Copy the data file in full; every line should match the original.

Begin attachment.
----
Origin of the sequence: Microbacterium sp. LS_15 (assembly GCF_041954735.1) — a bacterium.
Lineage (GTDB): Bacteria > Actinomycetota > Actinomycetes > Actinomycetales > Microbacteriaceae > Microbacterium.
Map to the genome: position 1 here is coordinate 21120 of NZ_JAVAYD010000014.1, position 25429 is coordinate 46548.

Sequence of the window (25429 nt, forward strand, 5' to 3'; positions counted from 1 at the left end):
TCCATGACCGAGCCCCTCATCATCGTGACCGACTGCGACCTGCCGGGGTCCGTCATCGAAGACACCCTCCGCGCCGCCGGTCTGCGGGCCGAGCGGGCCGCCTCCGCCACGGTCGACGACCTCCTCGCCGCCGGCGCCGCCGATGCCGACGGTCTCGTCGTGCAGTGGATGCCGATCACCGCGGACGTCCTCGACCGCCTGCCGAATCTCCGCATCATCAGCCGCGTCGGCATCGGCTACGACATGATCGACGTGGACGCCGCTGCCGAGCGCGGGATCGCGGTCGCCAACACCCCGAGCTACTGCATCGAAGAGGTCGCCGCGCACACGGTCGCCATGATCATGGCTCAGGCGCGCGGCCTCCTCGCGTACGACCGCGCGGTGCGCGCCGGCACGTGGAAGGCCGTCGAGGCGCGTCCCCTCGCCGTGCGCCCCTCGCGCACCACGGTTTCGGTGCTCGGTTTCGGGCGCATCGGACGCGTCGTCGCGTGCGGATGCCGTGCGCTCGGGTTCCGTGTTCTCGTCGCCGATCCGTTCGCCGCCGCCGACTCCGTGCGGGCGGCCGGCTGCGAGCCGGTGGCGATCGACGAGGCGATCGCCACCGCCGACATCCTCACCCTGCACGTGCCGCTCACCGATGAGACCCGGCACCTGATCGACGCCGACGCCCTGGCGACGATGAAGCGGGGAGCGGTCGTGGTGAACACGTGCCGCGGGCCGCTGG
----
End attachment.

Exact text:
Origin of the sequence: Microbacterium sp. LS_15 (assembly GCF_041954735.1) — a bacterium.
Lineage (GTDB): Bacteria > Actinomycetota > Actinomycetes > Actinomycetales > Microbacteriaceae > Microbacterium.
Map to the genome: position 1 here is coordinate 21120 of NZ_JAVAYD010000014.1, position 25429 is coordinate 46548.

Sequence of the window (25429 nt, forward strand, 5' to 3'; positions counted from 1 at the left end):
TCCATGACCGAGCCCCTCATCATCGTGACCGACTGCGACCTGCCGGGGTCCGTCATCGAAGACACCCTCCGCGCCGCCGGTCTGCGGGCCGAGCGGGCCGCCTCCGCCACGGTCGACGACCTCCTCGCCGCCGGCGCCGCCGATGCCGACGGTCTCGTCGTGCAGTGGATGCCGATCACCGCGGACGTCCTCGACCGCCTGCCGAATCTCCGCATCATCAGCCGCGTCGGCATCGGCTACGACATGATCGACGTGGACGCCGCTGCCGAGCGCGGGATCGCGGTCGCCAACACCCCGAGCTACTGCATCGAAGAGGTCGCCGCGCACACGGTCGCCATGATCATGGCTCAGGCGCGCGGCCTCCTCGCGTACGACCGCGCGGTGCGCGCCGGCACGTGGAAGGCCGTCGAGGCGCGTCCCCTCGCCGTGCGCCCCTCGCGCACCACGGTTTCGGTGCTCGGTTTCGGGCGCATCGGACGCGTCGTCGCGTGCGGATGCCGTGCGCTCGGGTTCCGTGTTCTCGTCGCCGATCCGTTCGCCGCCGCCGACTCCGTGCGGGCGGCCGGCTGCGAGCCGGTGGCGATCGACGAGGCGATCGCCACCGCCGACATCCTCACCCTGCACGTGCCGCTCACCGATGAGACCCGGCACCTGATCGACGCCGACGCCCTGGCGACGATGAAGCGGGGAGCGGTCGTGGTGAACACGTGCCGCGGGCCGCTGG